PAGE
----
But there has been a hostile reaction from some residents who have made the following complaints to North Yorkshire County Council.
1 There are already cycle lanes on Oatlands, but are rarely used, cyclists preferring to use the pavements or plough furrows in the Stray grass to course even more dangers for walkers.
2 Residents in the “Saints” area may find their new convoluted route into the town centre makes it too much trouble to bother with and will continue their lockdown habit of online shopping.
3 Traffic on Oatlands Drive will all be funnelled either left on to Hookstone Drive, increasing congestion and pollution on the already congested run up to Woodlands corner or right on to the similarly congested Hookstone Road towards Leeds Road.
4 The situation with the school buses at drop off/ collecting time is already chaotic and will not be helped by this proposal.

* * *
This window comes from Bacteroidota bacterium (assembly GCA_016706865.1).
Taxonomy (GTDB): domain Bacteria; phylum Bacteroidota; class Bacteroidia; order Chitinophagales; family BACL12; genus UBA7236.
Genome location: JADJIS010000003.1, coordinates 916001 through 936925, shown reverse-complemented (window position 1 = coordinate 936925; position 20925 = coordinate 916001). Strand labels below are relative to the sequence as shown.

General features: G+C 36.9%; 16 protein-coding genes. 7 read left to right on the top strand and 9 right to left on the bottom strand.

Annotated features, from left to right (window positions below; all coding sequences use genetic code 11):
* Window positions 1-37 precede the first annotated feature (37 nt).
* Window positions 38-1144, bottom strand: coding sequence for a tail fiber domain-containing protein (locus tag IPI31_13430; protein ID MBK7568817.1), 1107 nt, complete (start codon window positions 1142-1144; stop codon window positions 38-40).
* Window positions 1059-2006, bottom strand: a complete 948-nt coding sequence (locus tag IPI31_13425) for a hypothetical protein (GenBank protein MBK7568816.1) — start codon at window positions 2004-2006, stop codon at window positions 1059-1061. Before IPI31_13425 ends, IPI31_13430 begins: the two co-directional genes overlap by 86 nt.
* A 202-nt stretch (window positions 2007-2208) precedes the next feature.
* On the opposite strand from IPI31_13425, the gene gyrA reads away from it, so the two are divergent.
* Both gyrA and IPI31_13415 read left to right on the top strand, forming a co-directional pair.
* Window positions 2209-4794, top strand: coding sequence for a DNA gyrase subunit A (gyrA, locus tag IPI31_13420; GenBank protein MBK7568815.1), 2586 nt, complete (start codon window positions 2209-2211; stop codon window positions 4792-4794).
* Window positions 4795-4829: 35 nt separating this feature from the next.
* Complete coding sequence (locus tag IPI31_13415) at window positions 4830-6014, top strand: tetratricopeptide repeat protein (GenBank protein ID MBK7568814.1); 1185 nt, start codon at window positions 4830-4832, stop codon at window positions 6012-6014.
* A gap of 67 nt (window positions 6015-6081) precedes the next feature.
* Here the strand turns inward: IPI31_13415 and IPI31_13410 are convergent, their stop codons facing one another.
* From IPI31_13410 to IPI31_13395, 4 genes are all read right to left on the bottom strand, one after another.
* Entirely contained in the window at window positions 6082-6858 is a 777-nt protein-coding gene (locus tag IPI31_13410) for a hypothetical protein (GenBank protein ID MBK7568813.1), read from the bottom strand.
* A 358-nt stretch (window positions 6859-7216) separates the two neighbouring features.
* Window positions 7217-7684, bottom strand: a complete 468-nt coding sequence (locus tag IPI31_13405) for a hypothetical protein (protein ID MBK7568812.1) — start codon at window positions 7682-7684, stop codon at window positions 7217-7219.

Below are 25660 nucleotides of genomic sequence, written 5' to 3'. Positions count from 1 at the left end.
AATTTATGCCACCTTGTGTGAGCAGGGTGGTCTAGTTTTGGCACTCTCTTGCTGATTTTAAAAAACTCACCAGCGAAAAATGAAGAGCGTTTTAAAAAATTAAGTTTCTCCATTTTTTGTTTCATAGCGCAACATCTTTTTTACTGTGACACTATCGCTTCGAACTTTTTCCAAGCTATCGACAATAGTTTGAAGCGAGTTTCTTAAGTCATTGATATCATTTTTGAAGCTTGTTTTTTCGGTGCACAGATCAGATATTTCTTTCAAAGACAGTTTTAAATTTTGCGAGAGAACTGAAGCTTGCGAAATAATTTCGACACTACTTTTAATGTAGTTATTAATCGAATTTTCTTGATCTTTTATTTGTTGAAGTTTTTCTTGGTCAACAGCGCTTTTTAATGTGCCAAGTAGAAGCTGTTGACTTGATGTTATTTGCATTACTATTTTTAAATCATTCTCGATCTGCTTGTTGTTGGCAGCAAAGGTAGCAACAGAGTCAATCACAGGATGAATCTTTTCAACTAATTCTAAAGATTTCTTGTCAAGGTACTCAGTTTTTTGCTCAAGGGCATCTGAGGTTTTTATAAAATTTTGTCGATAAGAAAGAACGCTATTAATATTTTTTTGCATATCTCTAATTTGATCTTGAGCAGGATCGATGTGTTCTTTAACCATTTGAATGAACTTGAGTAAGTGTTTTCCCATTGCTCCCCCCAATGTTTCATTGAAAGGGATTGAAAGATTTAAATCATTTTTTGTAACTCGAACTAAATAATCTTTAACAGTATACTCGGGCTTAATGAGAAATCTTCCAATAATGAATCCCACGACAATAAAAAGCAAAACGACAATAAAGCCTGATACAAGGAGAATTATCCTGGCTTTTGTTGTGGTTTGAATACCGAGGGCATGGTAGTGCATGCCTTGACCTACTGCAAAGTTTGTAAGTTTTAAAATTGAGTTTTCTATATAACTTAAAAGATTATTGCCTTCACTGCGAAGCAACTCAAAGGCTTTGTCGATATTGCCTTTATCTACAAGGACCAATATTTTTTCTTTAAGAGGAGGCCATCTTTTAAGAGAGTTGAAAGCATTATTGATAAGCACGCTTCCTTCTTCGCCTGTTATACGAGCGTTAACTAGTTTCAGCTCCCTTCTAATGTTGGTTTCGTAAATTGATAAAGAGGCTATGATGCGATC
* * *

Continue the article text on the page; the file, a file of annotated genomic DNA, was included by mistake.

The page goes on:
5 A lot of people will be inconvenienced and a great deal of money expended for the benefit of a relatively small number of people.
What a resident says
One resident Susan McIlhinney, who lives at St.Clement’s Road, said: "Although I am in favour of making cycling a more pleasant and safe experience around my neighbourhood, I am against one way traffic going south on Oatlands Drive.
"I am also very concerned regarding the knock on effect there will undoubtedly be to the surrounding streets.
"Diverting traffic down St Winifred's Road, through the Saints (like a rat run) will cause havoc.
"The roads are narrow enough without adding “through traffic” to residents traffic.
"Saints residents will have to go to town for heavy shopping via Wetherby Road or Hookstone Road which are already congested.
"As regards assisting safe cycling on Oatlands Drive I definitely think the existing cycle lane bordering the Stray should have double yellow lines as people park in that cycle lane and up onto the Stray at weekends making it dangerous for cyclists as they are unable to use that section of cycle lane and have to pull out onto the road."
"The aforementioned parked cars are destroying the Stray grass. A 20 mph limit with two way traffic on Oatlands Drive should suffice."
What North Yorkshire County Council says